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Companies across the Financial Sector are using AI and Machine Learning to model customer behaviors, avoid risk, and streamline critical business processes. Consequently, building and testing Machine Learning models has become an important discipline for many financial institutions.

Traditionally, the success of Machine Learning models, and often AI algorithms, is measured by key metrics that evaluate how consistent, accurate, and reliable these tools are. In an Enterprise Setting these metrics alone are rarely sufficient. However, before we dig deeper into this discussion, lets level-set some basic concepts:

What is a Machine Learning model? Loosely speaking, a Machine Learning model is an algorithm that has been trained on a subset of data to recognize and reproduce certain patterns.

What are the metrics used for? Metrics are used to evaluate the performance of these models; the metrics used depends on the desired business outcome (R^2 or rMSE) or the distribution of the data (F1-Score vs. Accuracy). This is where many validation processes stop. Choosing the right metric is important, but usually not enough. In fact, successful machine learning models share four common characteristics:

Successful models adhere to security and privacy regulations

Security and privacy guidelines are crucial for financial institutions. Not only do businesses need to protect their data, but they are federally mandated to safeguard the Personal Identifiable Information (PII) of their clients and customers. Likewise, AI applications need to be compliant with security regulations.

Because of those security demands, good models for security and privacy regulations aren’t necessarily quantifiable through metrics. Instead, these models:

  • Protect PII regardless of how accurate they are. Exposing PII can introduce undesired effects that skew models in ways that metrics can’t predict.
  • Account for the security of the data they work on and produce.
  • Work with input and output channels that control who has access and when.

They apply to a clear business need

Accurate performance metrics are critical to a model’s success, but you can only get an idea of what those metrics are when you have clearly defined business goals.

More specifically, clearly defining business goals in terms of a Machine Learning model means formulating the right goals and ensuring that they are measurable and achievable in order to define what accuracy means for your models.

To clarify business needs along those lines, successful projects usually ask the following questions:

  • What processes are being improved?
  • What do those processes look like today?
  • What is a reasonable improvement to those processes based on past performance and future goals?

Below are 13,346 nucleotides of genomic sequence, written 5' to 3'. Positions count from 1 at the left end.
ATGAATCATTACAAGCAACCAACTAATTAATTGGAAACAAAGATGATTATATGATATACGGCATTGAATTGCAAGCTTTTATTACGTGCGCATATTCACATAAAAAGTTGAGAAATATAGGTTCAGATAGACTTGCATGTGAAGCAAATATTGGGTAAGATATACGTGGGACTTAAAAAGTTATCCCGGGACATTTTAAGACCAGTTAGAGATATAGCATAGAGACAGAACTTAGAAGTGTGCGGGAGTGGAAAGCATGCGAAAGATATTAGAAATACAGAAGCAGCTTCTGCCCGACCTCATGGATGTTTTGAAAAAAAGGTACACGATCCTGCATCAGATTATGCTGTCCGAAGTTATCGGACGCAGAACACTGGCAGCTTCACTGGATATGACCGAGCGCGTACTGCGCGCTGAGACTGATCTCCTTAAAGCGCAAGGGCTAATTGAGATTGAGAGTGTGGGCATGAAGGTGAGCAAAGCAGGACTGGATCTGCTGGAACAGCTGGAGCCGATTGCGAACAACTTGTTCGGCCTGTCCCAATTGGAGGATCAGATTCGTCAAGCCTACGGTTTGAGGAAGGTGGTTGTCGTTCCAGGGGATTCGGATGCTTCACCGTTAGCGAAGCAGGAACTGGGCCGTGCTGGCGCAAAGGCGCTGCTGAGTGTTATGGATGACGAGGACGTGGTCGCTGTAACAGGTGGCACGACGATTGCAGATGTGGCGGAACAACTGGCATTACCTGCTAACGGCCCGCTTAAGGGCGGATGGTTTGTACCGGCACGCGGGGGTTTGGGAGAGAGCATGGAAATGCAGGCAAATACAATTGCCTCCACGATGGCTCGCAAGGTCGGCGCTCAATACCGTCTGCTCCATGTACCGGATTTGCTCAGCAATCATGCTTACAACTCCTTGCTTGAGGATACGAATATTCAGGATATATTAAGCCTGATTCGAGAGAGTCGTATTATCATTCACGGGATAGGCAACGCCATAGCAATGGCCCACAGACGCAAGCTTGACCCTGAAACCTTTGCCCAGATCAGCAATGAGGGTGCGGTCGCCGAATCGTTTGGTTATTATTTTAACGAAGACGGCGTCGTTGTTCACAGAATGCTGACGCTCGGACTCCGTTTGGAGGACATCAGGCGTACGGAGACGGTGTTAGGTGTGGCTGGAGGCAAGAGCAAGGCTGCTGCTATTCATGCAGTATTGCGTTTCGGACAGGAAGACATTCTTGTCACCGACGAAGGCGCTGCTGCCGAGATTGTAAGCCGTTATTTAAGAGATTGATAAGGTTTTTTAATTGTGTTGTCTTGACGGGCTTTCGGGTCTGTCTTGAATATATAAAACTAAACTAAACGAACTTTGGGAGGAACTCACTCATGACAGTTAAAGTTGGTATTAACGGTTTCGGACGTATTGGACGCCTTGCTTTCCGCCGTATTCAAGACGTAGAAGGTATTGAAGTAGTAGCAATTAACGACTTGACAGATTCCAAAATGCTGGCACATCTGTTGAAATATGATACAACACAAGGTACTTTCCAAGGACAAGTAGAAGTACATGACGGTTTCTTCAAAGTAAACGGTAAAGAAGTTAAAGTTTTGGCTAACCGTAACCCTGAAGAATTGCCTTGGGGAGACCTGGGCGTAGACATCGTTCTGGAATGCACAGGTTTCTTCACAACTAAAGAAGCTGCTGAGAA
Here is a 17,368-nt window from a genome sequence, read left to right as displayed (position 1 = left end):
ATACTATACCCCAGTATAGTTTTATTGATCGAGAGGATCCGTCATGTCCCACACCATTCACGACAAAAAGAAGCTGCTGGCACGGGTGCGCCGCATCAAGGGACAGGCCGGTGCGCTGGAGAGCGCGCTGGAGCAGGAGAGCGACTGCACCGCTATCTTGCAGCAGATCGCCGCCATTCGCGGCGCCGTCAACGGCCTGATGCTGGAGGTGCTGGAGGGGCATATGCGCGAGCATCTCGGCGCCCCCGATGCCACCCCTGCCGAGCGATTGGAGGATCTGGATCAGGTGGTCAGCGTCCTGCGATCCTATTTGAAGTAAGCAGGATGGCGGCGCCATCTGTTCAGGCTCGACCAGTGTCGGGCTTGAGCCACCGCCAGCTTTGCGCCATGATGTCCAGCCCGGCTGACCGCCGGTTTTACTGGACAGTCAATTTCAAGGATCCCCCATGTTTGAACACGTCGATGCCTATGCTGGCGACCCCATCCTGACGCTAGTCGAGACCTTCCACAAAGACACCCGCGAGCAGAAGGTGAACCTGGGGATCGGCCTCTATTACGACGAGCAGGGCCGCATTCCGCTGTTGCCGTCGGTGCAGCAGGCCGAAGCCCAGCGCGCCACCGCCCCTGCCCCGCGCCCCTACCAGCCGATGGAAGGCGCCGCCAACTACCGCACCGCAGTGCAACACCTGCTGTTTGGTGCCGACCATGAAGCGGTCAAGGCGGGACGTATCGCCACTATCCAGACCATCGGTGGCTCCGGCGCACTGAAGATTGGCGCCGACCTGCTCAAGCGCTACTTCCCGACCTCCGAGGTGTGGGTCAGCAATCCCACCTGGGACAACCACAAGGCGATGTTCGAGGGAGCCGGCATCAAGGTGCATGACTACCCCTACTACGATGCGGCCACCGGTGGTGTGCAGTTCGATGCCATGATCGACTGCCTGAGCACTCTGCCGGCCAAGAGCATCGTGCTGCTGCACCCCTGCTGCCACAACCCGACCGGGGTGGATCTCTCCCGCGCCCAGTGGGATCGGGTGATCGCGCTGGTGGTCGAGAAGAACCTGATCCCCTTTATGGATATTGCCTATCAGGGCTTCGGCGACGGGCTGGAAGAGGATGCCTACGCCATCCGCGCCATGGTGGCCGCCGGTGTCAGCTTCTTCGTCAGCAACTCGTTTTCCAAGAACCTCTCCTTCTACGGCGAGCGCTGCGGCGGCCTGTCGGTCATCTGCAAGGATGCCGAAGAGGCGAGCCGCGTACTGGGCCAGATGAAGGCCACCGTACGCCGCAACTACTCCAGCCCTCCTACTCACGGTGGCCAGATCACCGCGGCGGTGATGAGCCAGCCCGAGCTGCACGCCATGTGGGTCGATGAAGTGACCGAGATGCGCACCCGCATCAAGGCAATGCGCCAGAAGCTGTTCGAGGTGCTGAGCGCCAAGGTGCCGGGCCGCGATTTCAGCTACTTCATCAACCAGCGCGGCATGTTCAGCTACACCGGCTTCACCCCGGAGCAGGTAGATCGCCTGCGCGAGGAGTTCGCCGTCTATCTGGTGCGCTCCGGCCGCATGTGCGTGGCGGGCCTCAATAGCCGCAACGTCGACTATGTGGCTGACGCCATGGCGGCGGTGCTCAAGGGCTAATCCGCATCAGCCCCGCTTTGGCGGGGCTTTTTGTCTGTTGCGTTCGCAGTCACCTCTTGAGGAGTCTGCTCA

After answering those questions, the performance metrics and the level of accuracy in a given model can serve those goals, rather than serving some abstract conception of effectiveness.

They are fundamentally robust

Machine Learning models are a simplified version of the reality. By consequence, metrics calculated by ML models do not measure that reality, they measure how well the models are performing on a very specific set of data on a very limited subset of variables that might not affect the outcome in real life.

Because of that, high performing Data Science teams focus on building robust models. This typically involves:

  • Ensuring the quality of training data and how representative it is of a given population. Machine Learning models are great at predicting what they have seen before.
  • Developing explainable and auditable models.
  • Identifying bias within the assumptions of the model, which includes understanding how different model biases will necessarily provide certain results.
  • Avoiding over-engineering. Most processes do not require Deep Learning algorithms to make accurate predictions.
  • Sticking with proper validation results and avoid cheating on validation to get the desired results.
  • Understanding that Machine Learning is about learning, not immediate correctness. Allow models to mature.

They include a process to guarantee robustness after deployment

There is no one-size-fits-all algorithm or model. Even a robust model won’t last forever. Models need to evolve as data sets, populations, and business needs change.

  • Ensure that the model is applied to the right data and population. Do not train your model under a certain population or process and expect it to work on a population that behaves differently.
  • Track and audit performance of the model over time.
  • Deploy models securely to reveal customer data, credentials, and/or access to production environments.

Conclusion

These are some of the common factors that play into successfully deploying models to production. Security, clarity of goals, robustness, and maintenance are all going to inform how successful a model is, even if the metrics show it making fairly accurate predictions.

In the coming weeks, we will explore a combination of the tools and best practices commonly seen in the community and used in our projects. We’ll go deeper into each one of these topics to give more specific recommendations and share the code on how to execute them. Keep tuned learn more, but in the meantime, if you have any questions email me at jose.medina@microsoft.com.